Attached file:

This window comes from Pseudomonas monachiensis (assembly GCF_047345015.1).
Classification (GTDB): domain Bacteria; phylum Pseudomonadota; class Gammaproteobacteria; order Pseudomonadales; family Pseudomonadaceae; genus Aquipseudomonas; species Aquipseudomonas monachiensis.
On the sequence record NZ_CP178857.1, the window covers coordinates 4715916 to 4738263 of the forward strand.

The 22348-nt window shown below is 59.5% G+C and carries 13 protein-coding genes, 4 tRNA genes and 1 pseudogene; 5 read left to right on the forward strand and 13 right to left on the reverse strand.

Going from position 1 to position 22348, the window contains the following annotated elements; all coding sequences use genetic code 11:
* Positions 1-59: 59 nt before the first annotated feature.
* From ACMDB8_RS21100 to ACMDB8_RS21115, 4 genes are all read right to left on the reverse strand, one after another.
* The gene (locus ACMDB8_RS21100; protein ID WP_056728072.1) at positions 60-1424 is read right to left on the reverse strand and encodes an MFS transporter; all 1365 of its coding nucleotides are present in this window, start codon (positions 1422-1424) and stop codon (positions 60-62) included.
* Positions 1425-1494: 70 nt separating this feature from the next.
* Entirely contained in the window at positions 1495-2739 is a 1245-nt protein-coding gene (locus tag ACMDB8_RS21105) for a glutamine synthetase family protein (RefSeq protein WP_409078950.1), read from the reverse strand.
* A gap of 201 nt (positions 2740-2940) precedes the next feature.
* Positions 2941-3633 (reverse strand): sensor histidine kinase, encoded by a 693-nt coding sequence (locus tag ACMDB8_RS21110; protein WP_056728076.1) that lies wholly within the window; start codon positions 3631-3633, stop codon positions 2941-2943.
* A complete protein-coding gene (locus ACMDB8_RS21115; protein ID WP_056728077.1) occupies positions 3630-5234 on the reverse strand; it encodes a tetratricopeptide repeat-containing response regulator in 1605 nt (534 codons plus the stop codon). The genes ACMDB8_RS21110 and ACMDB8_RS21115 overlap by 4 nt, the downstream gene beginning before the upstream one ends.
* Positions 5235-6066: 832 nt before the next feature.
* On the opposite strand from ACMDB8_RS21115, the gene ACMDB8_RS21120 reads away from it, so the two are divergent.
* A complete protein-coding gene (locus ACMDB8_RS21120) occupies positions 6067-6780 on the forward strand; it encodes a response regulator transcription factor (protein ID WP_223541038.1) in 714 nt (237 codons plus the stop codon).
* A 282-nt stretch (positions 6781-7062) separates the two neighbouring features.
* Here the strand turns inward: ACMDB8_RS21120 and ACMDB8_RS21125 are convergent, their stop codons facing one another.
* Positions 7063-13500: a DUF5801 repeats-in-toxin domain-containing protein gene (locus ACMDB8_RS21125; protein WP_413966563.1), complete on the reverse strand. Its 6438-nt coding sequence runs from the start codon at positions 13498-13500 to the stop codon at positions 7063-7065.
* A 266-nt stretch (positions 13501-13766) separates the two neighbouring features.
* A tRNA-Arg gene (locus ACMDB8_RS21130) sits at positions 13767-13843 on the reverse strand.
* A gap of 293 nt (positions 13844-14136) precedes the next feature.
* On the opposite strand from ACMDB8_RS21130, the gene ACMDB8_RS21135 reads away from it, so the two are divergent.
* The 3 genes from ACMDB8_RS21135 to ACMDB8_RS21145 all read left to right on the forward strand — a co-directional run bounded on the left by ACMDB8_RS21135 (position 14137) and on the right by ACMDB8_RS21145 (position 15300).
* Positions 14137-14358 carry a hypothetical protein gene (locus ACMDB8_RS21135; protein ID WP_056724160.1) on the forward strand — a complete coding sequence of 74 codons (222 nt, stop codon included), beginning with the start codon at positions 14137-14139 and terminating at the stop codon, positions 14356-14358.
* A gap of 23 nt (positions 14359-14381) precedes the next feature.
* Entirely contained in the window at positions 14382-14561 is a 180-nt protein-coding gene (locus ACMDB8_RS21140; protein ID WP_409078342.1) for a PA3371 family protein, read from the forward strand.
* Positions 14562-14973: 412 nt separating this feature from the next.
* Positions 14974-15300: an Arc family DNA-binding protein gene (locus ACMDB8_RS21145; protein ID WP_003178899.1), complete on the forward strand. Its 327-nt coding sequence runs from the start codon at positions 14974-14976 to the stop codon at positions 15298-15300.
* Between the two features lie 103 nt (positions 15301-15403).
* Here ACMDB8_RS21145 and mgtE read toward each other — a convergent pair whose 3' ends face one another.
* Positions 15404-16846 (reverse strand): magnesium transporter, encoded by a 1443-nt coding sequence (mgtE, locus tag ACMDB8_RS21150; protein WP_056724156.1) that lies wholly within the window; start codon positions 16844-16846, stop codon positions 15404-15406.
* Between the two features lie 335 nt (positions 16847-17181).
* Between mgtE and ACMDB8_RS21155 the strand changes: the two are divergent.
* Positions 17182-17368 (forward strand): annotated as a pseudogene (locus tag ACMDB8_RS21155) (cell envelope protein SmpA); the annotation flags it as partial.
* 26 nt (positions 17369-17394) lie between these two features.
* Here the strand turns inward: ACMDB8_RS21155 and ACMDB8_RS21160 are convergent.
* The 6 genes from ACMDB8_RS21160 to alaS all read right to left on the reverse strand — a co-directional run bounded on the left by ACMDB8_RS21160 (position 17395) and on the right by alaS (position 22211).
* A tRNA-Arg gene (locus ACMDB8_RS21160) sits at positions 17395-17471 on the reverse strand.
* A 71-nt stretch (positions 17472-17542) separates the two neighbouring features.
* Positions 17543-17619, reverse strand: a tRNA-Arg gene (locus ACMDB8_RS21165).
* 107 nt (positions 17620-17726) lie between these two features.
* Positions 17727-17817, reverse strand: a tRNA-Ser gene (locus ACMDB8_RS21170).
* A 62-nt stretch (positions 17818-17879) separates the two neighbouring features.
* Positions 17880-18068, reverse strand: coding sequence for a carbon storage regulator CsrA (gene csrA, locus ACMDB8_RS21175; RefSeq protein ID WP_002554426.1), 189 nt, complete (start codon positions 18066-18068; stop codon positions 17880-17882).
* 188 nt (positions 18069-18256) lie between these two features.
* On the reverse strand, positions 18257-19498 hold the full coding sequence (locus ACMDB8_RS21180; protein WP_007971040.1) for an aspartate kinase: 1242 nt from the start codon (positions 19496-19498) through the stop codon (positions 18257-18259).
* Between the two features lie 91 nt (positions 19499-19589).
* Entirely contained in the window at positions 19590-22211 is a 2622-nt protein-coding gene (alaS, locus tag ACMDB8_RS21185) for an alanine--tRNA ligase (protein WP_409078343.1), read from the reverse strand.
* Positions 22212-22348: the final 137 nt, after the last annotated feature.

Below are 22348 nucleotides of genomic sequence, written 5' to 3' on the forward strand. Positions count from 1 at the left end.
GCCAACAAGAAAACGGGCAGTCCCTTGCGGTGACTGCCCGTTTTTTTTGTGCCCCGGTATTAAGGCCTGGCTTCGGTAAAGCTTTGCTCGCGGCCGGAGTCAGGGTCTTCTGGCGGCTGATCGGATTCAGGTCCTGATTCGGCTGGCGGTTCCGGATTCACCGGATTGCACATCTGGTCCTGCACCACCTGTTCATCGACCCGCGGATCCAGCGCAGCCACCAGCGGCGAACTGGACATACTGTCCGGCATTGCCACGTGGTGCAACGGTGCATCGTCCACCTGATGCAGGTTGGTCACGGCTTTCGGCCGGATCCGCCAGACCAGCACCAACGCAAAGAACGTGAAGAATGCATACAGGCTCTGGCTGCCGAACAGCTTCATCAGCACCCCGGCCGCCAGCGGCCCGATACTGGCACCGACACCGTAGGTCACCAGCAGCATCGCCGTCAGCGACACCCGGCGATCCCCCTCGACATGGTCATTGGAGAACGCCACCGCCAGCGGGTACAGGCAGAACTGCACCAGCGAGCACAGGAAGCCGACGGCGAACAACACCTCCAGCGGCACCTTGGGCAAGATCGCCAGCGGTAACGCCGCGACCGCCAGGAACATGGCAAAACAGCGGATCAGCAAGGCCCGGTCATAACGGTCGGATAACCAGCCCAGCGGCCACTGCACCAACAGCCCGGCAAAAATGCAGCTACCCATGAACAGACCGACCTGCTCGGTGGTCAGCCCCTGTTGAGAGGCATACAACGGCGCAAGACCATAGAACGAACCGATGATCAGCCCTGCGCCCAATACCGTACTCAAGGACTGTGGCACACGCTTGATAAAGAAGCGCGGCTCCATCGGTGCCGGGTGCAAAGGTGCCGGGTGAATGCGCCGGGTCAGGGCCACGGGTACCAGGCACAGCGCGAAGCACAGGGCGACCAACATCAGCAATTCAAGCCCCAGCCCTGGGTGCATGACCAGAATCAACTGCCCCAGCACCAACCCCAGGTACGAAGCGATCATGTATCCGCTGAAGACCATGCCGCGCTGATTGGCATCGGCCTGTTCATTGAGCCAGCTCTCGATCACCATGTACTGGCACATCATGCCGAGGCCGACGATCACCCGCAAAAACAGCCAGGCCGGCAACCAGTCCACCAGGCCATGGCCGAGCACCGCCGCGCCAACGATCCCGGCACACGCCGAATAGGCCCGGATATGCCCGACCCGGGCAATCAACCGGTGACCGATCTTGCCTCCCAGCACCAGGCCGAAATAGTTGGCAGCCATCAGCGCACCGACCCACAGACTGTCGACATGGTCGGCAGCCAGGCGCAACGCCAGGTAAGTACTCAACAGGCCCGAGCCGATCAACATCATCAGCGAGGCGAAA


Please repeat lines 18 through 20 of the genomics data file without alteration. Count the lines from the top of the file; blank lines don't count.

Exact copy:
* Here the strand turns inward: ACMDB8_RS21120 and ACMDB8_RS21125 are convergent, their stop codons facing one another.
* Positions 7063-13500: a DUF5801 repeats-in-toxin domain-containing protein gene (locus ACMDB8_RS21125; protein WP_413966563.1), complete on the reverse strand. Its 6438-nt coding sequence runs from the start codon at positions 13498-13500 to the stop codon at positions 7063-7065.
* A 266-nt stretch (positions 13501-13766) separates the two neighbouring features.